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That One Time I Danced

I'd managed to go twenty something years without ever actually dancing, but it was becoming increasingly clear that my streak was going to end tonight. I'd always envied people who could dance. They made it look so easy and fun, which was how it was when I danced in the mirror, but the thought of dancing in front of other people mortified me.

"Come on, man. Go with them! Dance!"

We had met a couple girls on the cruise, and like any girls, they wanted to dance. Somehow all girls are built with this ability, while a good number of us guys become borderline disabled when led to a dance floor. I noticed that in direct contrast to his goading, my friend wasn't making any effort to join the dancing masses himself.

How 50 Cent Got Out of Rehab

On Isaac Lewis

After reading Robert Greene's The 50th Law, which I mentioned in a previous post, I wanted to learn more about the life of Curtis "50 Cent" Jackson from the man himself. So I ordered his autobiography, Pieces to Weight, which focuses mainly on his days as a drug dealer and gangster in Southside Queens, New York.

One of the funniest stories in the book was how Fifty got out of rehab.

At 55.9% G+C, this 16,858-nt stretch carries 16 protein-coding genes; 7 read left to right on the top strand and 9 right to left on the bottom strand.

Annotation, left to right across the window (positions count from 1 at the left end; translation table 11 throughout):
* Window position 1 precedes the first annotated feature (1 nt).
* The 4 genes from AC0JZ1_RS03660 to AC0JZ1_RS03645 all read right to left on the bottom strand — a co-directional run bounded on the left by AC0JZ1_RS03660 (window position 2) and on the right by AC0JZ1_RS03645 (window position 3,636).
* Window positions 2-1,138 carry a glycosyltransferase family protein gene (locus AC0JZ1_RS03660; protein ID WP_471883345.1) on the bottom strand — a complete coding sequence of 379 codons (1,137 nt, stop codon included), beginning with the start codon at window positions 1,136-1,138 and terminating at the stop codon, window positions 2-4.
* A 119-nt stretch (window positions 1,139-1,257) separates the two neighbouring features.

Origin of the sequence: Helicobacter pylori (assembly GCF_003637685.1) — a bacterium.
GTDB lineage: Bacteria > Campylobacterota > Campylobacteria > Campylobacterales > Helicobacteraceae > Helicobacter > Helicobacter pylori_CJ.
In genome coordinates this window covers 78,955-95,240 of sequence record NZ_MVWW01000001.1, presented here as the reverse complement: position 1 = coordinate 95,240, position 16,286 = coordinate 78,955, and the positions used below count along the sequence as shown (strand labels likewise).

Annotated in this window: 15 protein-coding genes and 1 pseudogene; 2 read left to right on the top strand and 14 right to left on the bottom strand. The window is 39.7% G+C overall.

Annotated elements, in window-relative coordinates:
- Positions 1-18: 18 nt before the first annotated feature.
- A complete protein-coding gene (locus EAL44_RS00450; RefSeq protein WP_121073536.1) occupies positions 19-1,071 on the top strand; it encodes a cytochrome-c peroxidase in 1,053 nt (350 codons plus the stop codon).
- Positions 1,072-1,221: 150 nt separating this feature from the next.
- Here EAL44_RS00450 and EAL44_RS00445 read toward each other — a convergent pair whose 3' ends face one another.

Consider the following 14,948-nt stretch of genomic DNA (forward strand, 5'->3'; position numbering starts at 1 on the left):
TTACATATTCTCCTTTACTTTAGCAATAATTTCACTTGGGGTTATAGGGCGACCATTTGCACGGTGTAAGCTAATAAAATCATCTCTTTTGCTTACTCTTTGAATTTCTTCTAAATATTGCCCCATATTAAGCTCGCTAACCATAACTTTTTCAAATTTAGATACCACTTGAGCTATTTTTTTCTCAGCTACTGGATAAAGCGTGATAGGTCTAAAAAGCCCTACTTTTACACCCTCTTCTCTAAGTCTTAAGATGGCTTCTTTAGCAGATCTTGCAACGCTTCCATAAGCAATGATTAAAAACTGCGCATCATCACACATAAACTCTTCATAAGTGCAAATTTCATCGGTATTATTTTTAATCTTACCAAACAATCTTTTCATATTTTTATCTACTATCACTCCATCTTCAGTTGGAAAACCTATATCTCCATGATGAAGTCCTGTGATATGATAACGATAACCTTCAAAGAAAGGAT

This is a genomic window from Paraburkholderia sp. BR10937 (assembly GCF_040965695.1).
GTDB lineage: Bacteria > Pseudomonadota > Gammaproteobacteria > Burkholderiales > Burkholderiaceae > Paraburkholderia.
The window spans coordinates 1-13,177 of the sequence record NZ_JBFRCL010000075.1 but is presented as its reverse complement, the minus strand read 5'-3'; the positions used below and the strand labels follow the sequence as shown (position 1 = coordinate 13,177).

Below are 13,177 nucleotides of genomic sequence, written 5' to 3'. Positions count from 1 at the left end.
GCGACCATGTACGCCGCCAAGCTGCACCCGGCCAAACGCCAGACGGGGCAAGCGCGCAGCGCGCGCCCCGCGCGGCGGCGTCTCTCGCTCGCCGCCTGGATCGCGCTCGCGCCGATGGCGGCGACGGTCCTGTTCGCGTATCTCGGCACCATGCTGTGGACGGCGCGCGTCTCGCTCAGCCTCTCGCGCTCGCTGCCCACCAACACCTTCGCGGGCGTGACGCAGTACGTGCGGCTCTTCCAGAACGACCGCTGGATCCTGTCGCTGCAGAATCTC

He was in rehab, not because he was doing drugs (most crack dealers won't touch their own product), but because, according to him, he'd ingested it by accident. In his own words, he'd be so busy cutting up and preparing crack that he wouldn't have time to wash his hands when he grabbed lunch. When Fifty and his partners were arrested, the partners were imprisoned, but Fifty got 18 months in rehab thanks to the cocaine in his bloodstream.

Fifty didn't enjoy being in rehab, mainly because, as a non-drug-user, he felt the staff were patronising him. Protestations that he didn't have a drug problem were seen as a failure to leave the "denial" stage. More patronising feel-good "support" from the genuine addicts didn't help. But Fifty eventually learned he'd have to play the game if he wanted to get out.

So he pretended to be an addict with a real desire to recover. He learned to speak the jargon of the programme, and he learned low-level conversation hacks that made him appear trustworthy and honest (like sheepishly looking at his shoes, then directly into the other person's eyes). Soon he was seen as a model patient, enlisted to support and mentor the other addicts.

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